addition to his relay performances,
will need to score points individu-
ally. Van Tassell has qualified in the
100, 200 and 500 freestyles and
should score in at least two of those
Brice Kopas will be another
Michigan swimmer competing in
three events - the 400 IM as well as
the 500 and 1650 freestyles - and
has a chance to pick up some points,
especially in the 1650.
Tom Blake is also in a position to
score in the 1650 and will be com-
peting in the 200 and 500 freestyles
as well. Other Wolverine swimmers
competing will be Steve Duttenhof-
fer, Shuichi Matsumoto, and Tom
Eric Lesser and Abel Sanchez
will compete for Michigan in the

diving events. The divers are hoping
to score well and pick up points.
These will be keys to the
Wolverines' ability to challenge
"Our divers will do better than
Texas and Stanford," Urbanchek
said. "They'll (especially) help us be
competitive with Stanford."
Lesser agrees with Urbanchek's
"If we can perform well, perform
where it counts, we can possibly win
(the national championship)," Lesser
said. "Stanford doesn't have any
divers. We went out there in January
and swept them, so that's a lot of
points we can pick up."
What Stanford does have are 16
swimmers, many of whom can chal-
lenge for top spots. Freshman Joe
Hudepohl, who will challenge for
three individual titles, leads the
Cardinal. Erik Maurer, Derek
Weatherford, Trip Zedlitz, Bill
Schell, Dan Kanner, Mayfield and
Grote should all score points for
Stanford. The Stanford relays return
most of the cogs of last year's five
national champion relays, making

them almost unbeatable.
Texas, the Wolverines' other
toughest competition, has Josh Davis
and Brad Bridgewater leading the
way, both having earned All-
American status in previous years.
Other key Longhorn swimmers in-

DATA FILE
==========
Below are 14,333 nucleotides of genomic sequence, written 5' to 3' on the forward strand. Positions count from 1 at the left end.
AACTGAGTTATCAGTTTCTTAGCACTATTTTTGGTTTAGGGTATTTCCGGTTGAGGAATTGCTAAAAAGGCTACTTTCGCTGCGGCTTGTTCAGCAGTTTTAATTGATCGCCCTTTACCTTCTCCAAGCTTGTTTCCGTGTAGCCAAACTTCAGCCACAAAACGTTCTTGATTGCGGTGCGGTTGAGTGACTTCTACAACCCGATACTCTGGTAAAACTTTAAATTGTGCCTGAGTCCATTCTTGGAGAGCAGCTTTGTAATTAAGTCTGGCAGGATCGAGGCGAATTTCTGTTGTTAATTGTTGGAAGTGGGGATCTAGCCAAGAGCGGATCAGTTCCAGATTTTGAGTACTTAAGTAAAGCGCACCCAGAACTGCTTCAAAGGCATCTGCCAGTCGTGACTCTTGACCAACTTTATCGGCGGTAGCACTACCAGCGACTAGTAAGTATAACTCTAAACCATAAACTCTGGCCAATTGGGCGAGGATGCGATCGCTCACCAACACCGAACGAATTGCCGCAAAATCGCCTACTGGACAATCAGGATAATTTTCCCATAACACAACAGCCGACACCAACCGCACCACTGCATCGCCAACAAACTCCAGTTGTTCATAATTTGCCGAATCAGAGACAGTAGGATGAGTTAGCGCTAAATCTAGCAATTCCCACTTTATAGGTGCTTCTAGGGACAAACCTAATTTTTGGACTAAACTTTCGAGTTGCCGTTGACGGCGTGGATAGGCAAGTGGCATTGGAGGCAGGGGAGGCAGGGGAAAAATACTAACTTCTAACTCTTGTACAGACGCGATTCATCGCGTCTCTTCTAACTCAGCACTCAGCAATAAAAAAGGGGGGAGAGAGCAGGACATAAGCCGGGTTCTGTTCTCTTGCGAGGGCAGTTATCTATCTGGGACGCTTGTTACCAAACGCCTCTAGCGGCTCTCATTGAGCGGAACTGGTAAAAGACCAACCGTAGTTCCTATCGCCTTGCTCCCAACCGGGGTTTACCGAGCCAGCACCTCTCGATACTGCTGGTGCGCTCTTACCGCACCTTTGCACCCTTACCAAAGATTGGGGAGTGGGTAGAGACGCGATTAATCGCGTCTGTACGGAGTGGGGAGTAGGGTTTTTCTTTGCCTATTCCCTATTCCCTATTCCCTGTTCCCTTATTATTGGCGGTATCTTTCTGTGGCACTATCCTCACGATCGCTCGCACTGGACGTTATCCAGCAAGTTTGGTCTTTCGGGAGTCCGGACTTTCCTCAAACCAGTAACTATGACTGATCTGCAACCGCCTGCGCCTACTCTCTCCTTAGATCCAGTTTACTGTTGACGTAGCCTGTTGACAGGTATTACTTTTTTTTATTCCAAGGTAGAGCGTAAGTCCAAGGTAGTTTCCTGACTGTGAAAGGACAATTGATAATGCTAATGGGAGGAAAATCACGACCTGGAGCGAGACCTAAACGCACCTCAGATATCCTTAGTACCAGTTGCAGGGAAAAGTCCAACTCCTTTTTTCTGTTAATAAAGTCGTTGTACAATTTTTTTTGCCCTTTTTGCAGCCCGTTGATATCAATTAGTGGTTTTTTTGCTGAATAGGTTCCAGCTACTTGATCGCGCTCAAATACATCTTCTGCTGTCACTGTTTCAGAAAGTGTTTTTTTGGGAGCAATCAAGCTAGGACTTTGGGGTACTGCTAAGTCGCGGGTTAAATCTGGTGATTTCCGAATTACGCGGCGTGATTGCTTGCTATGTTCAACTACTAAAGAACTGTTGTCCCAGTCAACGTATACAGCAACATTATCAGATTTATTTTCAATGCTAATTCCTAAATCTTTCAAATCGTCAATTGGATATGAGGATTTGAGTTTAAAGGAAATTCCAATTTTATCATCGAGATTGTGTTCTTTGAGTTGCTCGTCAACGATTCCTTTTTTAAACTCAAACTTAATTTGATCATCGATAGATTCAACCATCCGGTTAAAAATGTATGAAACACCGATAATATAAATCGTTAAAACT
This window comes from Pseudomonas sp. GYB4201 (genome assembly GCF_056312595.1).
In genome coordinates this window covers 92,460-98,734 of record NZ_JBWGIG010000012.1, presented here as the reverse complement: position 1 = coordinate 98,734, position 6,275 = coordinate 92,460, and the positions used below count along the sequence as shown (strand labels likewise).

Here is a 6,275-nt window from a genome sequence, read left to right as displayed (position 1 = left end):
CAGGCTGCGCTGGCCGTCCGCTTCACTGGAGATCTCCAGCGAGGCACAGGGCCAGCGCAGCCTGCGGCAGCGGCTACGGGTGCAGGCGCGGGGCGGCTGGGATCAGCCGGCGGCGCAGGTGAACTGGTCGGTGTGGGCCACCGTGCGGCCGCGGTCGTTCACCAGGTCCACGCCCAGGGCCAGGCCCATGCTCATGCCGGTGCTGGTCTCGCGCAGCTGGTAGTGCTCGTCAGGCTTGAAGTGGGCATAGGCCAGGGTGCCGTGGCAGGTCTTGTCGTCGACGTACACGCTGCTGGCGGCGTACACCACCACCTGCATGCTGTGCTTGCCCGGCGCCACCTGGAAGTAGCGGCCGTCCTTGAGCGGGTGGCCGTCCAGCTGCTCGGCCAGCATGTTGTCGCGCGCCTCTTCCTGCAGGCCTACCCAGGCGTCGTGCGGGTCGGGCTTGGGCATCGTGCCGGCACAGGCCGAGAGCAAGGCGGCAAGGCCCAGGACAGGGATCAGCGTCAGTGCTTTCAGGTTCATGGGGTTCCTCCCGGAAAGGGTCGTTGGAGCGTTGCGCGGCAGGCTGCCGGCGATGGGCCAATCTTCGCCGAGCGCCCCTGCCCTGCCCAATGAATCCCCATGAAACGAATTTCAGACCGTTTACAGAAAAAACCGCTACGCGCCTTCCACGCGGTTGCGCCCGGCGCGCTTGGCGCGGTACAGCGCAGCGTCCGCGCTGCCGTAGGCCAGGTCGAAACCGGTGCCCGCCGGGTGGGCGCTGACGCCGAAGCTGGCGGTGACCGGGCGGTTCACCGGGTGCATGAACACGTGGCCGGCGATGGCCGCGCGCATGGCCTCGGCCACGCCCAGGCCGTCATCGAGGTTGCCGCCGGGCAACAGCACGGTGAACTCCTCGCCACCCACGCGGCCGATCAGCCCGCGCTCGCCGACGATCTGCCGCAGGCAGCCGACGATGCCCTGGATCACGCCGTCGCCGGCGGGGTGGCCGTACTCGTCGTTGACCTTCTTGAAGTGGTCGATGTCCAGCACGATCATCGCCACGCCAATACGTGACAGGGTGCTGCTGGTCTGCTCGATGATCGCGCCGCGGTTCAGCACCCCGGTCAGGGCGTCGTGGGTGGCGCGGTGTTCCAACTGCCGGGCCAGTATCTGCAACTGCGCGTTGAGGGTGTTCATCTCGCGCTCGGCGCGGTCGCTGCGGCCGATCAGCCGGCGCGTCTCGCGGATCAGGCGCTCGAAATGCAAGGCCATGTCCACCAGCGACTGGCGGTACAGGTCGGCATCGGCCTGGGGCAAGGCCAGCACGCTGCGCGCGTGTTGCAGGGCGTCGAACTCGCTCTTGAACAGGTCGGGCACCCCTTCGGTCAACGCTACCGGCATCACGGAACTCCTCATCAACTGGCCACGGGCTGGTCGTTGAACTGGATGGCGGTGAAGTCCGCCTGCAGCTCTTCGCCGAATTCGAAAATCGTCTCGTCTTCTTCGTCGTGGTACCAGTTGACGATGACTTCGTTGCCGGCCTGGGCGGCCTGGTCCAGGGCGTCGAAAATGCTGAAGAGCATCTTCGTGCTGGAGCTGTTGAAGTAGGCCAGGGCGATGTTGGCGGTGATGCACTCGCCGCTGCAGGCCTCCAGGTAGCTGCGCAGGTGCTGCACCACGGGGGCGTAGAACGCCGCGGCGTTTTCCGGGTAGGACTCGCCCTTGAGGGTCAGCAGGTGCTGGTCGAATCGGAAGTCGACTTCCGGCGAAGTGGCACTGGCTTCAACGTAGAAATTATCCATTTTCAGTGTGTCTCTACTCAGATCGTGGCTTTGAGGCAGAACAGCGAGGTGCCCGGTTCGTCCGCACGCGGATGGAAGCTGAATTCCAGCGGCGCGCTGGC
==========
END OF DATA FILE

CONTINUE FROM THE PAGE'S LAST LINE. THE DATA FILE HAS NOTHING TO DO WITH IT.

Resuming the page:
clude Matt Hooper and Johnathanf
"Florida is very good and will be
there with UCLA and California for
the next three spots," Urbanchek

Sharper spikers to show
up at Midwest tourney
by Erin Hlmstodt said.

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teStudent TrahesMagazine

Daily Sports Writer
After a disappointing finish at the
* Big Ten finals two weeks ago, the
Michigan men's volleyball team will
seek redemption in Angola, Ind. this
weekend at the Midwest Intercolle-
giate Volleyball Association
(MIVA) championships. The
Wolverines will compete with 23
teams for the title of "best in the
The spikers were stunned by their
frustrating eighth-place finish at Big
Tens, but say they have struggled to
turn their disappointment into a
valuable learning experience.
"I think we expected to beat
teams just because we beat them last
year. We went into it with the wrong
mental attitude," Michigan coach
Pam Griffin said. "We have the tal-
ent to play with everybody who was
there. Now we understand the impor-
tance of the mental game and not
just the physical."
Since that tournament, Griffin
has implemented a more challenging
practice regimen in an effort to rem-
edy the general lack of mental
toughness that was such a factor in
the conference finals. She said she is
encouraged by the results.
"I think they're working a lot
harder. After we came back, I made
I practices harder. We're breaking
down everybody's individual game,
working on what they're doing at
any given point, and hoping that
they'll come together in games," she

Another lingering effect of the.
Big Ten tournament is the ankle in-
jury sustained there by outside hitter
Michael Rubin. The injury may
cause Rubin to miss games this
weekend, which would be a key loss
to the team.
The MIVA championship is an
important landmark on the road to
the national finals to be held in
Austin, Texas in three weeks.
Placement this weekend will deter-
mine seeding in Austin. The MIVA
finals are also an opportunity for
teams to gauge each other in antici-
pation of nationals.
However, the tournament has lost
some of its prestige this year due to
the decreased number of participat-
ing teams, down from 48 last year.
Many respected teams, such as Pur-
due and Indiana, are on a waiting list
to compete.
Having turned a disappointing
Big Ten finish into a source of inspi-
ration, this weekend will be a chance
for the Wolverines to once again es-
tablish themselves as a force in the
"We're putting pressure on our-
selves to play at the level we know
that we are capable of. We know we
can play, we just have to get our
minds to that level," sophomore
Chad Engel said. "We all know that
Big Tens was sort of a fluke. Our
goal is to go in there and beat some
Big Ten teams and prove ourselves